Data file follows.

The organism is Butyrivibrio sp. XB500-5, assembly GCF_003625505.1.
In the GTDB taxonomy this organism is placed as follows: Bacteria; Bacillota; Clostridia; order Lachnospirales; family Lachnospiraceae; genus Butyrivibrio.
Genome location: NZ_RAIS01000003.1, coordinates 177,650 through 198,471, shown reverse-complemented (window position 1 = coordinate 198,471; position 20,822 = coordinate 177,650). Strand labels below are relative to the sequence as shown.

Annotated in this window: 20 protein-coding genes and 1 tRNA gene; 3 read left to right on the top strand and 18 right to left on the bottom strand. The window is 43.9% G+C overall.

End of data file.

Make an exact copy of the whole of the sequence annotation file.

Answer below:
The organism is Butyrivibrio sp. XB500-5, assembly GCF_003625505.1.
In the GTDB taxonomy this organism is placed as follows: Bacteria; Bacillota; Clostridia; order Lachnospirales; family Lachnospiraceae; genus Butyrivibrio.
Genome location: NZ_RAIS01000003.1, coordinates 177,650 through 198,471, shown reverse-complemented (window position 1 = coordinate 198,471; position 20,822 = coordinate 177,650). Strand labels below are relative to the sequence as shown.

Annotated in this window: 20 protein-coding genes and 1 tRNA gene; 3 read left to right on the top strand and 18 right to left on the bottom strand. The window is 43.9% G+C overall.